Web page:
Among the states, Texas has a uniquely committed relationship to the death penalty. Since capital punishment was reinstated by the U.S. Supreme Court in 1976, the Lone Star State has executed 570 convicted inmates, more than one-third the total number of executions in the 28 states where the death penalty is legal.
San Antonio artist Mark Menjivar became interested in capital punishment while studying social work in the early 2000s. His education included meeting Sister Helen Prejean during her 2005 visit to San Antonio sponsored by the San Antonio Peace Center, learning of her advocacy for abolition of the death penalty made famous by the 1995 movie Dead Man Walking.
In 2013, when Texas logged its 500th execution, the number made Menjivar take notice.
“It was that number that really made me begin to ask a bunch of questions about capital punishment” and what he termed “the effects of state-sanctioned violence on communities,” he said. His questions included asking whether an “eye for an eye ideology” works, why his home state of Texas executes so many more people than other states, why black and brown people are imprisoned and executed at disproportionately higher rates, and inquiring about the economic, social, and spiritual implications of executions.
Those questions appear in the back of a book published as part of Menjivar’s exhibition Birds, Rats, Roses at Sala Diaz through Feb. 28, with a companion artwork in a group show at Blue Star Contemporary titled Please Form a Straight Line, on view through May 9.
The book, titled DLP Wall, presents a selection of clippings, images, and sticky notes collected from the prison cell of David Lee Powell, who at the time of his execution in 2010 had served 32 years on death row, a record for Texas inmates.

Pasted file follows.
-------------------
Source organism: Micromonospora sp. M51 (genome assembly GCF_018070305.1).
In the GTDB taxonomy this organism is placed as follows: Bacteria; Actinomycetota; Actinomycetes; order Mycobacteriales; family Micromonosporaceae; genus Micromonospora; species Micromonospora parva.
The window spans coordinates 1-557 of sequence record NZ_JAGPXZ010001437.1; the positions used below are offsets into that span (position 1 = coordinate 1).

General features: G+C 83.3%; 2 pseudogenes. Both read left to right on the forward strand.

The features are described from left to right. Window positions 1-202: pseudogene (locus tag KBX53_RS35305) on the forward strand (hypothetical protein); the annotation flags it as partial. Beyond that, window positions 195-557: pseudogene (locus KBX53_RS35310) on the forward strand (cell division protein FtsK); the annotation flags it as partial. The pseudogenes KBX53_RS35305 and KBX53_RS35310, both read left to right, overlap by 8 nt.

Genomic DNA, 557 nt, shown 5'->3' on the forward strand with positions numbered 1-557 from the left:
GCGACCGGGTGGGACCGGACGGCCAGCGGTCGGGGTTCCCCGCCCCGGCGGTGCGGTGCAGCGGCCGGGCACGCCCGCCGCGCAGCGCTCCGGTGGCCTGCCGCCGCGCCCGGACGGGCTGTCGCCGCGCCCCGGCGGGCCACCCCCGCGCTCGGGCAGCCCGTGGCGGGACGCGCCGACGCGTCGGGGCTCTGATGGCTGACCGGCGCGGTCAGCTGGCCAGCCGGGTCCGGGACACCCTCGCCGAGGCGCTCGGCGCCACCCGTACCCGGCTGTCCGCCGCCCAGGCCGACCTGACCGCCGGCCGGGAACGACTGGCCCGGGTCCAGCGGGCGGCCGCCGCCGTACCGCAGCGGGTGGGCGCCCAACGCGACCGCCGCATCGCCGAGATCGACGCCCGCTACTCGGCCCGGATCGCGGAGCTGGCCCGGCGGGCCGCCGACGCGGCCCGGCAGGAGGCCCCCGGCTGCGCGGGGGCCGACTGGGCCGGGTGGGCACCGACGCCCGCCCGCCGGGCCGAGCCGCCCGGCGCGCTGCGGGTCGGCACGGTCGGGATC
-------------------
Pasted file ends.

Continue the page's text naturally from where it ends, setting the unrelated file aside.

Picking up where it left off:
Menjivar’s book is spare on words and context, beginning with a newspaper clipping of a color photograph showing a tornado touchdown. The next pages show an index card inscribed with “Sentenced to DIE 9/11/78,” followed by a newspaper photograph of Powell being embraced by his mother, and an exterior image of the Huntsville prison where he served the first 21 years of his sentence.
Other pages show notes about his court cases, dreams, recipes, flowers, names of 1980s bands, and one intriguing note listing simply, “Birds / Rats / Roses,” that gave Menjivar his exhibition title.
An avid birder, Menjivar said birds represent a notion of freedom directly in conflict with lifelong incarceration, while the term rats suggest “animals that survive despite whatever conditions they find themselves in, and even begin to thrive in those settings.”
Powell was noted for his studious good behavior as a prisoner, teaching law to and advocating for other prisoners, while studying philosophy, math, languages, and music.
Together, the images reveal Powell’s “wide range of interests that went from mathematics to yogurt making to origami,” Menjivar said.
Death row was moved from Hunstville to the Texas State Prison Pelunsky Unit in Livingston in 1999, with inmates subject to Supermax prison conditions including 23-hour daily lockdown in their cells, solitary confinement, and limited human contact. Powell was able to keep his notes and other materials, Menjivar said, finally leaving his collected archive to friends with the intention of having it made available to the public.